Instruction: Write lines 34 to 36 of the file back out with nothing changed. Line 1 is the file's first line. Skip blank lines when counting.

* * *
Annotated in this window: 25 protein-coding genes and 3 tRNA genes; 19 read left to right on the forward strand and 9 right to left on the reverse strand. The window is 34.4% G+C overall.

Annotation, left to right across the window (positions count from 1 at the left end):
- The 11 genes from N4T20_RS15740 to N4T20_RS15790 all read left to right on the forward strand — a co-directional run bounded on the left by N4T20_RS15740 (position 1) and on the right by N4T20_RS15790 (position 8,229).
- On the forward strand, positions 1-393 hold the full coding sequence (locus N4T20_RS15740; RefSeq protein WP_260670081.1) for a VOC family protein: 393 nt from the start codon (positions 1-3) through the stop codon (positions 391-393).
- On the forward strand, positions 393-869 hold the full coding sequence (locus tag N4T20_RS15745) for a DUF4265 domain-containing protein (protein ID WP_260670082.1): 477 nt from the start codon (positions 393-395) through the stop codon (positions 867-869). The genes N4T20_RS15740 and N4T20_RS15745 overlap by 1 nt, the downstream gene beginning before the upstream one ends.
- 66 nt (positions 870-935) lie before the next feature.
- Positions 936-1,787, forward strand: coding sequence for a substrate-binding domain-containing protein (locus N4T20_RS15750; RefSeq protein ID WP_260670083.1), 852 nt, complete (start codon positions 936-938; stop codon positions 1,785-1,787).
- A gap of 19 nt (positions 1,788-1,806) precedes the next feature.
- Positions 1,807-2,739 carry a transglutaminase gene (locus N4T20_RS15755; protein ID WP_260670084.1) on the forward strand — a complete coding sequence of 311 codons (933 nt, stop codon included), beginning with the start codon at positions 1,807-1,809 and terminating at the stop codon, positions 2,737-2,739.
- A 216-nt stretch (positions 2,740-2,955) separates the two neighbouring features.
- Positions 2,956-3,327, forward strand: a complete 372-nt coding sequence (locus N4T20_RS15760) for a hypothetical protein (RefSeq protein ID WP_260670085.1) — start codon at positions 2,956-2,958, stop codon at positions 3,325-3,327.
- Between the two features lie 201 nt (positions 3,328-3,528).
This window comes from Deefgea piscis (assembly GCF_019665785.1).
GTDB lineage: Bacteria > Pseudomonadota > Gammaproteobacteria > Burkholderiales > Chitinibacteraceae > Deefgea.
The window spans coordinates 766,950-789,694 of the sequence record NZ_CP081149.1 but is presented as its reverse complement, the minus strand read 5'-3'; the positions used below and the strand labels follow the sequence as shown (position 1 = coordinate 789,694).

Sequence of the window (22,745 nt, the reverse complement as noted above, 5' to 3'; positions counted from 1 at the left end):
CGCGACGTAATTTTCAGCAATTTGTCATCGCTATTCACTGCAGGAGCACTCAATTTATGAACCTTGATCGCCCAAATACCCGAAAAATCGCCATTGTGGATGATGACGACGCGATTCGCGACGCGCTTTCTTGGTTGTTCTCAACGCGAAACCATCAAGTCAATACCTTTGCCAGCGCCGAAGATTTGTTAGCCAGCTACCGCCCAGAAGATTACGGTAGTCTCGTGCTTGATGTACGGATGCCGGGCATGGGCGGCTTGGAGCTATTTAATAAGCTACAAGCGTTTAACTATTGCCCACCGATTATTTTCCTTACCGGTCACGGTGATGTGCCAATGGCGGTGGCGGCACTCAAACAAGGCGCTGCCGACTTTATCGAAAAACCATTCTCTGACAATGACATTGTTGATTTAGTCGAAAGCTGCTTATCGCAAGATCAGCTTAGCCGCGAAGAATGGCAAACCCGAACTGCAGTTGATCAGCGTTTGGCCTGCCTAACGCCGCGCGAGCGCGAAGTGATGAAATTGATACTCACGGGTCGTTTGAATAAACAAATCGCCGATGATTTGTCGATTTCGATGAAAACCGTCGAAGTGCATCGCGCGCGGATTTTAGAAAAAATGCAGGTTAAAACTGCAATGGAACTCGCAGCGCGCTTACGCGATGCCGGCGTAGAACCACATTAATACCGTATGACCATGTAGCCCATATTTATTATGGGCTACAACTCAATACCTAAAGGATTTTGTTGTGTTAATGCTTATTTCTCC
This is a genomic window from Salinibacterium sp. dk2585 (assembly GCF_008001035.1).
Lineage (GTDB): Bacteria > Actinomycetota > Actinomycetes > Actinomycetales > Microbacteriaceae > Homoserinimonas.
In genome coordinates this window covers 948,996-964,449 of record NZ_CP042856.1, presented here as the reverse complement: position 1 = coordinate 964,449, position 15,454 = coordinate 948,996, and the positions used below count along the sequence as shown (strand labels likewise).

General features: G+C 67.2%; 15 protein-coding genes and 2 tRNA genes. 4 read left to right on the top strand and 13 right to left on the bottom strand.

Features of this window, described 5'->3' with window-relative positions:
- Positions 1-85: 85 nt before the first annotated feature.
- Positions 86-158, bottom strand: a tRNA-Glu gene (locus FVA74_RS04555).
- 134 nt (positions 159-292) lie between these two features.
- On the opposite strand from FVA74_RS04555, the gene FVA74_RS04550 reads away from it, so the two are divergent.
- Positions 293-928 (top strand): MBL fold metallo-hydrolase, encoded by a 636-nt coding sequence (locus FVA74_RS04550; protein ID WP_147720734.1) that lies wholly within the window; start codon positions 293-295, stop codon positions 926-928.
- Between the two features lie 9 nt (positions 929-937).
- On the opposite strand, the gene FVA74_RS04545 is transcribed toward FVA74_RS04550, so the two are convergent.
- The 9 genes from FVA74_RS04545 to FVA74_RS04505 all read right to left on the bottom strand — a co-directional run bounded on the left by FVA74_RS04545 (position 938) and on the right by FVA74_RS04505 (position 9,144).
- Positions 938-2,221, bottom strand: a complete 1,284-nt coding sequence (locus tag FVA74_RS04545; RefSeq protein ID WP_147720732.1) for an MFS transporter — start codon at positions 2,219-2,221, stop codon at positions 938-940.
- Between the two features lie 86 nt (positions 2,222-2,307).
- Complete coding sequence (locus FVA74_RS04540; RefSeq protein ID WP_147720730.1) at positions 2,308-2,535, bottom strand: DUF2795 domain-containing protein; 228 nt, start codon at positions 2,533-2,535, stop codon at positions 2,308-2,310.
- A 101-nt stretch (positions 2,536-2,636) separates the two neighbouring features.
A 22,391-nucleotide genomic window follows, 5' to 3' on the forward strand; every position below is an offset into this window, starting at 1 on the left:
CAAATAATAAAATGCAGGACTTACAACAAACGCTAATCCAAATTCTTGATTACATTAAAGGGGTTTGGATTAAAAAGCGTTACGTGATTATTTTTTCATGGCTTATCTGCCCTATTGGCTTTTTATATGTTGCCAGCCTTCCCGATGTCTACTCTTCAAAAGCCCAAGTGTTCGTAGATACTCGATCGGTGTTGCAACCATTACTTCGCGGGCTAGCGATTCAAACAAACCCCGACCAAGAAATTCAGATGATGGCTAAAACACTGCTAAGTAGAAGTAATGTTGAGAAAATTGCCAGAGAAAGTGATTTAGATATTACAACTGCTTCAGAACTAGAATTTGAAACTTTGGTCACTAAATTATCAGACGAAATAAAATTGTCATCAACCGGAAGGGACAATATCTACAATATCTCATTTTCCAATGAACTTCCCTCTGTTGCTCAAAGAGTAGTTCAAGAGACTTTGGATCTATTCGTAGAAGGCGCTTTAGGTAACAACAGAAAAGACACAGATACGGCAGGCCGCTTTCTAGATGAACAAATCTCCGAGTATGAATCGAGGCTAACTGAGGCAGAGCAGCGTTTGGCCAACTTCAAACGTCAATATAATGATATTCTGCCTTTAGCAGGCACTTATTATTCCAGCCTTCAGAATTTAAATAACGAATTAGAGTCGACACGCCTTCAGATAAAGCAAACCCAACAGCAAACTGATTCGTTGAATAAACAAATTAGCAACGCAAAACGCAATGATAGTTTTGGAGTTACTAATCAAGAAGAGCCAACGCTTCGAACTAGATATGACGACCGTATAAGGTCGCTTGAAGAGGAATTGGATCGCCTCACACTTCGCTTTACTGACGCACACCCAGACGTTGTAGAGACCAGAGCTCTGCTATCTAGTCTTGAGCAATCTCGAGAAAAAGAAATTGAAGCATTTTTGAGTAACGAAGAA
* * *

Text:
- A 101-nt stretch (positions 2,536-2,636) separates the two neighbouring features.
A 22,391-nucleotide genomic window follows, 5' to 3' on the forward strand; every position below is an offset into this window, starting at 1 on the left:
CAAATAATAAAATGCAGGACTTACAACAAACGCTAATCCAAATTCTTGATTACATTAAAGGGGTTTGGATTAAAAAGCGTTACGTGATTATTTTTTCATGGCTTATCTGCCCTATTGGCTTTTTATATGTTGCCAGCCTTCCCGATGTCTACTCTTCAAAAGCCCAAGTGTTCGTAGATACTCGATCGGTGTTGCAACCATTACTTCGCGGGCTAGCGATTCAAACAAACCCCGACCAAGAAATTCAGATGATGGCTAAAACACTGCTAAGTAGAAGTAATGTTGAGAAAATTGCCAGAGAAAGTGATTTAGATATTACAACTGCTTCAGAACTAGAATTTGAAACTTTGGTCACTAAATTATCAGACGAAATAAAATTGTCATCAACCGGAAGGGACAATATCTACAATATCTCATTTTCCAATGAACTTCCCTCTGTTGCTCAAAGAGTAGTTCAAGAGACTTTGGATCTATTCGTAGAAGGCGCTTTAGGTAACAACAGAAAAGACACAGATACGGCAGGCCGCTTTCTAGATGAACAAATCTCCGAGTATGAATCGAGGCTAACTGAGGCAGAGCAGCGTTTGGCCAACTTCAAACGTCAATATAATGATATTCTGCCTTTAGCAGGCACTTATTATTCCAGCCTTCAGAATTTAAATAACGAATTAGAGTCGACACGCCTTCAGATAAAGCAAACCCAACAGCAAACTGATTCGTTGAATAAACAAATTAGCAACGCAAAACGCAATGATAGTTTTGGAGTTACTAATCAAGAAGAGCCAACGCTTCGAACTAGATATGACGACCGTATAAGGTCGCTTGAAGAGGAATTGGATCGCCTCACACTTCGCTTTACTGACGCACACCCAGACGTTGTAGAGACCAGAGCTCTGCTATCTAGTCTTGAGCAATCTCGAGAAAAAGAAATTGAAGCATTTTTGAGTAACGAAGAA